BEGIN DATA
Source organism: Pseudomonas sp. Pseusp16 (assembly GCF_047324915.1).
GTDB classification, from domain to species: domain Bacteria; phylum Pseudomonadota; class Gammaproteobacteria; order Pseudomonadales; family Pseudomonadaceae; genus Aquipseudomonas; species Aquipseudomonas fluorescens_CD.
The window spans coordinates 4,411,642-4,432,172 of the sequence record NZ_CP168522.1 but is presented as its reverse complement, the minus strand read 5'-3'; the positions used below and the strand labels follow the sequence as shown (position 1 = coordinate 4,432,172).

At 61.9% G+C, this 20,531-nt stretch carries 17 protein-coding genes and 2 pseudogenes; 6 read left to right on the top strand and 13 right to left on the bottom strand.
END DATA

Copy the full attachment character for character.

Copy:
Source organism: Pseudomonas sp. Pseusp16 (assembly GCF_047324915.1).
GTDB classification, from domain to species: domain Bacteria; phylum Pseudomonadota; class Gammaproteobacteria; order Pseudomonadales; family Pseudomonadaceae; genus Aquipseudomonas; species Aquipseudomonas fluorescens_CD.
The window spans coordinates 4,411,642-4,432,172 of the sequence record NZ_CP168522.1 but is presented as its reverse complement, the minus strand read 5'-3'; the positions used below and the strand labels follow the sequence as shown (position 1 = coordinate 4,432,172).

At 61.9% G+C, this 20,531-nt stretch carries 17 protein-coding genes and 2 pseudogenes; 6 read left to right on the top strand and 13 right to left on the bottom strand.